“Nigerians should eat local rice because it is better than the expired foreign specie. Our rice lasts for only one year; it is rich in taste and nourishment,” Chia said.

The secretary of the Wadata Rice Mill Sellers Association, Michael Iorkyar, said it took a minimum of two days during the dry season and three or more days at the wet season to dry paddy rice and get it ready for milling.

Iorkyar disclosed that at least 10 milling centres were located in the Wadata area, while the industry, situated close to the bank of River Benue, in recent times had taken off many jobless youths off the streets by engaging them in rice processing.

In Kano State, our correspondent learnt that the closure of Nigerian land borders had triggered the emergence of many rice milling outlets. It was gathered that rice business has become so lucrative that businessmen and women have ventured into it.

According to Malam Iliya Sani Mamman, the business community in the state has realised that the number of milling companies cannot meet the growing demand for rice in Kano State and its neighbours, as such, they seized the opportunity to explore the sector.

Another rice merchant, Alhaji Yusuf Magaji, told our correspondent that many smallholder rice milling centres had emerged in various local government areas in the state to complement the growing demand created by the recent border closure.

  A locally processed rice section, Dandume LGA Katsina State
A locally processed rice section, Dandume LGA Katsina State

According to him, in local governments like Bunkure, Kura, Garun Malam, Garko and Gezawa, among others, small-scale rice milling centres have emerged due to growing demand.

It was also gathered that in Bunkure Local Government Area, women were initially engaged in rice milling processes, which left the rice poorly processed, resulting in low patronage. However, a foreign-supported agricultural project came to their rescue by encouraging them to form a cooperative group, through which a modern milling machine was provided for them via soft loan.

This gesture, according to Malama Huwaila Bello Zangon Buhari, a member of the group, prompted another agricultural development project, Agricultural Transformation Agenda Support Programme Phase 1 (ATASP-1), built a modern rice processing and marketing centre for them, through which milled rice business is presently being conducted.

According to Malama Huwaila, “A bag of paddy rice is milled in the centre at N1, 200 and N1, 400, depending on the type of milling one desires. Our machine has the capacity to mill 35 bags a day, that is making an average of N42, 000 daily and N1, 260.000 monthly.’’

It was gathered that Kano market is currently flooded with a brand of rice locally made by small-scale rice milling centres. Also, strong competition is now going on between the small-scale and mega rice milling companies. The issue lies between quality and the purchasing power of the end-user.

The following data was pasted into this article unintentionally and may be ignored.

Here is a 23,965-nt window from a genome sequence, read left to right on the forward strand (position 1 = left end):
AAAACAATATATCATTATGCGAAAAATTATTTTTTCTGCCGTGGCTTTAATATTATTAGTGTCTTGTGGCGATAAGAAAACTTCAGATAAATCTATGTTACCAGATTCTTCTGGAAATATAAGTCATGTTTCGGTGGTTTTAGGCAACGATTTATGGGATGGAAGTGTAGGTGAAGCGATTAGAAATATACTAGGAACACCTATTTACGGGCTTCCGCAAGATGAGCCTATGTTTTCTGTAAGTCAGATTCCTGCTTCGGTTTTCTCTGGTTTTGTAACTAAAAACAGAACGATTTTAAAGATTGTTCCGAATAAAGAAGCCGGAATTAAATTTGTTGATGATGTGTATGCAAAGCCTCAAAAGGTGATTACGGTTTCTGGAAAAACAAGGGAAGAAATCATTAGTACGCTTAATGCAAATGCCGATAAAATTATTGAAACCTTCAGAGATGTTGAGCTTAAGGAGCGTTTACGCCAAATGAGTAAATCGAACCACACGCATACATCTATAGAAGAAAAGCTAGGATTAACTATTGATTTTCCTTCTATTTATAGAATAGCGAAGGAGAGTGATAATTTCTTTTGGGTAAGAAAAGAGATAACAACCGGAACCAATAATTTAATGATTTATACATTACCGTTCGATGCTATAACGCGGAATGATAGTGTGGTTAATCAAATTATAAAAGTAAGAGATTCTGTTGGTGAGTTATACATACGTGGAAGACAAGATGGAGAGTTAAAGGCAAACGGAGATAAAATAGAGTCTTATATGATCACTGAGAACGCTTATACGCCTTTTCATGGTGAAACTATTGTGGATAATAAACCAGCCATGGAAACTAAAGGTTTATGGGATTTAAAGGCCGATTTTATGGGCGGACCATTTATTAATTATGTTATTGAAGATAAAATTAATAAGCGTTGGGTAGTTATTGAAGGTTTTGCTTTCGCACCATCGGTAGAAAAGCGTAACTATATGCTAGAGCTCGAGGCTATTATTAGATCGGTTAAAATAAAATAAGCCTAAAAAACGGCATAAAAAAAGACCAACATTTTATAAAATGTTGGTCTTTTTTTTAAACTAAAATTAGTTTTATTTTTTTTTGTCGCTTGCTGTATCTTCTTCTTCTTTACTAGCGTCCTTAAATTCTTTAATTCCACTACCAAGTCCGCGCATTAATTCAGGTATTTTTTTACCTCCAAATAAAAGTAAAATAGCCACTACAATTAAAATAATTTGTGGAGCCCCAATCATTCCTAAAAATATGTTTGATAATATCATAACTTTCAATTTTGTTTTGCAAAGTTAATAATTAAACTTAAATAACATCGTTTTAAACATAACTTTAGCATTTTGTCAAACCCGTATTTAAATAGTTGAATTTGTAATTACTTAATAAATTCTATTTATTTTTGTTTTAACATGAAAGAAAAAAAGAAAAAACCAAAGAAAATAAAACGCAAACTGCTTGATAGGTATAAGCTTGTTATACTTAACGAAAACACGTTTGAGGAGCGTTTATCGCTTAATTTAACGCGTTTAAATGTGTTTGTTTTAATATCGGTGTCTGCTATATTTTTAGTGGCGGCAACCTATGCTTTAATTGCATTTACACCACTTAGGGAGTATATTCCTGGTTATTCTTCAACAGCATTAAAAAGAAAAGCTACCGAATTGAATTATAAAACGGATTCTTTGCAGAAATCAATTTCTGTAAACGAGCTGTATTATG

At Katsina markets, local processors were seen purchasing paddy rice in bulk from local markets, while some foreign dealers were mopping up locally processed rice and polishing it before re-bagging to sell at high prices as foreign one. This is in addition to the proliferation of modern mills.

Umar Nabara’u, a local rice processor at Funtua, said people were looking for every chance to exploit the fortunes of the rice market in the state.

“The demand for the produce is high due to border closure. And the already established rice mills are yet to fully operate. That is why there is pressure on local rice. Last year, its price was not more than N24,000 per 100Kg, but this year, it started from N28,000, depending on its variety and quality,” Nabara’u said.

He added that local rice dealers were at Kafur, Bakori and Dandume markets mopping up locally processed rice for onward transportation to Kano, where they sieve and polish it before re-bagging as foreign one.

Alhaji Aminu Shu’aibu, a rice dealer, said that against people’s speculation, they add value to local rice before selling it, but not as foreign one.

“Foreign rice is now either scarce or costly in the market, making it difficult for most consumers to access or afford it. Our locally established rice mills cannot meet up with market demand; hence we purchase the processed rice, sieve and polish it before selling it as made in Nigeria,” Alhaji Shu’aibu said.

Speaking on the new development, one of the rice farmers in the state, Abdullahi Dango Masari said, “Because of the way some of us made huge revenue this year, there is every tendency for rice to dominate over 70per cent of our farms in the next farming season. We thank President Muhammadu Buhari for his unrelenting effort at boosting the agricultural sector in the country,” Masari stressed.

Experts believe that if the current policy is sustained, more rice mills may come on board.